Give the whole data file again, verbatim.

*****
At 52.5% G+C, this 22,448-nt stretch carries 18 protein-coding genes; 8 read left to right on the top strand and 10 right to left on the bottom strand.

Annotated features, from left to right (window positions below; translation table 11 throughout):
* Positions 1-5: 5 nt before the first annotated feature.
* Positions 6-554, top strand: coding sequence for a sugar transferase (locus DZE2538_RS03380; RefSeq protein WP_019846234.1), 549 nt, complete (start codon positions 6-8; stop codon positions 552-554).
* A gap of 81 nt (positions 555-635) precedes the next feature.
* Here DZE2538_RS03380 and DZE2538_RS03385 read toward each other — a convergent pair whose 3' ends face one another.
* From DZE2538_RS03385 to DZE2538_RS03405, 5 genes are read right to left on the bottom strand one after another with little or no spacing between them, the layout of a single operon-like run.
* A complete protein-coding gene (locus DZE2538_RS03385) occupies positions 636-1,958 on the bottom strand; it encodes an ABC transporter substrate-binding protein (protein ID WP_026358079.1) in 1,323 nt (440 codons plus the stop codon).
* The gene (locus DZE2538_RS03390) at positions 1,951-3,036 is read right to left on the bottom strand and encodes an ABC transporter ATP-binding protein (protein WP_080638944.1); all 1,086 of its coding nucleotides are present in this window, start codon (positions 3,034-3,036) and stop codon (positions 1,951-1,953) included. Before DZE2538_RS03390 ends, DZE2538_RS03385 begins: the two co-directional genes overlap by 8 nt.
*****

At 52.5% G+C, this 22,448-nt stretch carries 18 protein-coding genes; 8 read left to right on the top strand and 10 right to left on the bottom strand.

Annotated features, from left to right (window positions below; translation table 11 throughout):
* Positions 1-5: 5 nt before the first annotated feature.
* Positions 6-554, top strand: coding sequence for a sugar transferase (locus DZE2538_RS03380; RefSeq protein WP_019846234.1), 549 nt, complete (start codon positions 6-8; stop codon positions 552-554).
* A gap of 81 nt (positions 555-635) precedes the next feature.
* Here DZE2538_RS03380 and DZE2538_RS03385 read toward each other — a convergent pair whose 3' ends face one another.
* From DZE2538_RS03385 to DZE2538_RS03405, 5 genes are read right to left on the bottom strand one after another with little or no spacing between them, the layout of a single operon-like run.
* A complete protein-coding gene (locus DZE2538_RS03385) occupies positions 636-1,958 on the bottom strand; it encodes an ABC transporter substrate-binding protein (protein ID WP_026358079.1) in 1,323 nt (440 codons plus the stop codon).
* The gene (locus DZE2538_RS03390) at positions 1,951-3,036 is read right to left on the bottom strand and encodes an ABC transporter ATP-binding protein (protein WP_080638944.1); all 1,086 of its coding nucleotides are present in this window, start codon (positions 3,034-3,036) and stop codon (positions 1,951-1,953) included. Before DZE2538_RS03390 ends, DZE2538_RS03385 begins: the two co-directional genes overlap by 8 nt.